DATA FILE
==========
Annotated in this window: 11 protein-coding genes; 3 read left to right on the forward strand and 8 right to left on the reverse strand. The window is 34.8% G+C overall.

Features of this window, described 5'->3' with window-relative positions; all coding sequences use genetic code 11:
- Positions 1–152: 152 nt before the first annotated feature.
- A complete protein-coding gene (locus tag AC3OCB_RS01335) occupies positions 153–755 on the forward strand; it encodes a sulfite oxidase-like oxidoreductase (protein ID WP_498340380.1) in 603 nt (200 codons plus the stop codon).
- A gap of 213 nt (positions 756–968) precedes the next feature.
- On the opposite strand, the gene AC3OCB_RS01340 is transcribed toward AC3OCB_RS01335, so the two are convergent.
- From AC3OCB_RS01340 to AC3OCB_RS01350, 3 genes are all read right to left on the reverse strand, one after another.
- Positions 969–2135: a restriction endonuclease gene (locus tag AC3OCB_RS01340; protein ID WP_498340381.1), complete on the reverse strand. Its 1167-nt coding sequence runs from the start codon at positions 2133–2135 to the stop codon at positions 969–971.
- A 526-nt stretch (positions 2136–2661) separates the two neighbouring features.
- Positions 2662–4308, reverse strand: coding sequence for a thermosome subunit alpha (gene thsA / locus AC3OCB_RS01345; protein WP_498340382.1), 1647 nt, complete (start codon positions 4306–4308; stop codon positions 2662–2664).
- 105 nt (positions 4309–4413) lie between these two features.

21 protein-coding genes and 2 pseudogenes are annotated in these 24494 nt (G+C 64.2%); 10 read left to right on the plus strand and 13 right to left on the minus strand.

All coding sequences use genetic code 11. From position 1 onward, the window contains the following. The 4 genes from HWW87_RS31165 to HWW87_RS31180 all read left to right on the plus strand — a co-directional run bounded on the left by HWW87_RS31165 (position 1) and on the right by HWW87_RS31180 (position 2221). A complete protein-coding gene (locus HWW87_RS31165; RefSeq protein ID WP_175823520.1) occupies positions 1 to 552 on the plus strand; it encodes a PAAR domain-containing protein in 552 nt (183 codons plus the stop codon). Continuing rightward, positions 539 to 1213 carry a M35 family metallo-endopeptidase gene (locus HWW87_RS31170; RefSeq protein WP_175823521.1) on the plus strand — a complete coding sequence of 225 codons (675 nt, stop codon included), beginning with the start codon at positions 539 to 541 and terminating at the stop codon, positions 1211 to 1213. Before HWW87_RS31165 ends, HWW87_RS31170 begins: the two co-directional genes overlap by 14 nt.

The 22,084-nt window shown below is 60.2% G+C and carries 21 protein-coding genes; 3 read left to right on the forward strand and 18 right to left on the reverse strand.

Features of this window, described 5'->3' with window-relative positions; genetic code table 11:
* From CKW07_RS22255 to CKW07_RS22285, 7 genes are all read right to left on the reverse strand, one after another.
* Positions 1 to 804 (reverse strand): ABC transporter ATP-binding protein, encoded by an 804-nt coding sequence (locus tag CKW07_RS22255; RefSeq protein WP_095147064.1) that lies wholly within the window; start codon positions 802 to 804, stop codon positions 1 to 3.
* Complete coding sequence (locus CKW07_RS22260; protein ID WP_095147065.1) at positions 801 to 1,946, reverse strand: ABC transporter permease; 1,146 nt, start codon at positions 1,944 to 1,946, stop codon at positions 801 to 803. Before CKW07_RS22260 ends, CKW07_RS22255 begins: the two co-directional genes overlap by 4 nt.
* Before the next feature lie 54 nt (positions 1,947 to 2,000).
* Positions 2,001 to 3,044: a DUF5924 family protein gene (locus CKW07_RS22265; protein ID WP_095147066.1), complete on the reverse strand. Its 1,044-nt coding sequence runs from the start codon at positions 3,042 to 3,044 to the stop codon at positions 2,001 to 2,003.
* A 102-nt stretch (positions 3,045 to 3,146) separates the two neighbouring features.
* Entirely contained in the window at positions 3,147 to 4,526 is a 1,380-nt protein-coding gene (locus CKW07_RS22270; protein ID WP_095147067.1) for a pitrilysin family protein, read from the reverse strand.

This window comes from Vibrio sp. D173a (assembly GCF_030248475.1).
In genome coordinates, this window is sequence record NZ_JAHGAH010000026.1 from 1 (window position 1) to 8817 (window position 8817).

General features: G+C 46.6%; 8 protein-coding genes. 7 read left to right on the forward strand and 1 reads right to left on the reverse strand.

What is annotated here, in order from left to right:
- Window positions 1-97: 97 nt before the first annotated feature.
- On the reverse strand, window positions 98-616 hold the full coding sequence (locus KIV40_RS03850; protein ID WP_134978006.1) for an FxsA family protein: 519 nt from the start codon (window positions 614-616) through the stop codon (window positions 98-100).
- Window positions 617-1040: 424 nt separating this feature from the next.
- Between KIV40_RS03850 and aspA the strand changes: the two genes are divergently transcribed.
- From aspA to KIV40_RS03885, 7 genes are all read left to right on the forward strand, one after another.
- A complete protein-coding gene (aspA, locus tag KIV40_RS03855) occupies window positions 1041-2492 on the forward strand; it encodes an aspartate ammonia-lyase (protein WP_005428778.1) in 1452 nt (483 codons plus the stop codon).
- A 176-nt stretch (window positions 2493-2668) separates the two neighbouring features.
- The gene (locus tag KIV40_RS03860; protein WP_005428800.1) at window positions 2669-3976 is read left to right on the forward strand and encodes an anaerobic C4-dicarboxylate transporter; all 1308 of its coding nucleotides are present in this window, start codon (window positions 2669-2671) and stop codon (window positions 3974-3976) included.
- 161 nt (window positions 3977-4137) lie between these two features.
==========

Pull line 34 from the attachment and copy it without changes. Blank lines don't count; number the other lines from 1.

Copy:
- The gene (locus tag KIV40_RS03860; protein WP_005428800.1) at window positions 2669-3976 is read left to right on the forward strand and encodes an anaerobic C4-dicarboxylate transporter; all 1308 of its coding nucleotides are present in this window, start codon (window positions 2669-2671) and stop codon (window positions 3974-3976) included.